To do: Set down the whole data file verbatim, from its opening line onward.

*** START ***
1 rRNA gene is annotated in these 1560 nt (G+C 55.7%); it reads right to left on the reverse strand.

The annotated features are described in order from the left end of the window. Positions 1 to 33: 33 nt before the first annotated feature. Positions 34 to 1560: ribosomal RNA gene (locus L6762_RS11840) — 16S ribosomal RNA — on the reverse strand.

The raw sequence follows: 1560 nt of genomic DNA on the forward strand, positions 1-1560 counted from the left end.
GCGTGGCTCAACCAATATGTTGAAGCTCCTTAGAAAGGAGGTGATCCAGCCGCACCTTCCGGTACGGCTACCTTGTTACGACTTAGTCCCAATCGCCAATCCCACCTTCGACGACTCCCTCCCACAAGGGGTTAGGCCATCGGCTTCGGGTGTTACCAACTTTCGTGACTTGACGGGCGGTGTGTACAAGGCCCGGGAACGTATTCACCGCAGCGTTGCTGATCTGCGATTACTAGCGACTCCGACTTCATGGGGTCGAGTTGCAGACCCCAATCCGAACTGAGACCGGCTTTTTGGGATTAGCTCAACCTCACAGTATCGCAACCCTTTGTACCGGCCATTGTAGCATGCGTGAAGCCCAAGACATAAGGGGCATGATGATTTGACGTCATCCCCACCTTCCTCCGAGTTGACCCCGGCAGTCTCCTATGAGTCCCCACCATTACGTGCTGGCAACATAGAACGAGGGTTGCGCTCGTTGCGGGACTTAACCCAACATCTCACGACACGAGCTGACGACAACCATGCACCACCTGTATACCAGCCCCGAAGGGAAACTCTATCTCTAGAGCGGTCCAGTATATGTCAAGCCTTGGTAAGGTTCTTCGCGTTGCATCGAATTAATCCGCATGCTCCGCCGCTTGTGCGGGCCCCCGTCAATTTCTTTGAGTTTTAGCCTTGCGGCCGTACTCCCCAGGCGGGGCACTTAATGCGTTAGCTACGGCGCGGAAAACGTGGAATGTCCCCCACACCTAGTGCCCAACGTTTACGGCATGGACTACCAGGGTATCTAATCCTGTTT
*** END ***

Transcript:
1 rRNA gene is annotated in these 1560 nt (G+C 55.7%); it reads right to left on the reverse strand.

The annotated features are described in order from the left end of the window. Positions 1 to 33: 33 nt before the first annotated feature. Positions 34 to 1560: ribosomal RNA gene (locus L6762_RS11840) — 16S ribosomal RNA — on the reverse strand.

The raw sequence follows: 1560 nt of genomic DNA on the forward strand, positions 1-1560 counted from the left end.
GCGTGGCTCAACCAATATGTTGAAGCTCCTTAGAAAGGAGGTGATCCAGCCGCACCTTCCGGTACGGCTACCTTGTTACGACTTAGTCCCAATCGCCAATCCCACCTTCGACGACTCCCTCCCACAAGGGGTTAGGCCATCGGCTTCGGGTGTTACCAACTTTCGTGACTTGACGGGCGGTGTGTACAAGGCCCGGGAACGTATTCACCGCAGCGTTGCTGATCTGCGATTACTAGCGACTCCGACTTCATGGGGTCGAGTTGCAGACCCCAATCCGAACTGAGACCGGCTTTTTGGGATTAGCTCAACCTCACAGTATCGCAACCCTTTGTACCGGCCATTGTAGCATGCGTGAAGCCCAAGACATAAGGGGCATGATGATTTGACGTCATCCCCACCTTCCTCCGAGTTGACCCCGGCAGTCTCCTATGAGTCCCCACCATTACGTGCTGGCAACATAGAACGAGGGTTGCGCTCGTTGCGGGACTTAACCCAACATCTCACGACACGAGCTGACGACAACCATGCACCACCTGTATACCAGCCCCGAAGGGAAACTCTATCTCTAGAGCGGTCCAGTATATGTCAAGCCTTGGTAAGGTTCTTCGCGTTGCATCGAATTAATCCGCATGCTCCGCCGCTTGTGCGGGCCCCCGTCAATTTCTTTGAGTTTTAGCCTTGCGGCCGTACTCCCCAGGCGGGGCACTTAATGCGTTAGCTACGGCGCGGAAAACGTGGAATGTCCCCCACACCTAGTGCCCAACGTTTACGGCATGGACTACCAGGGTATCTAATCCTGTTT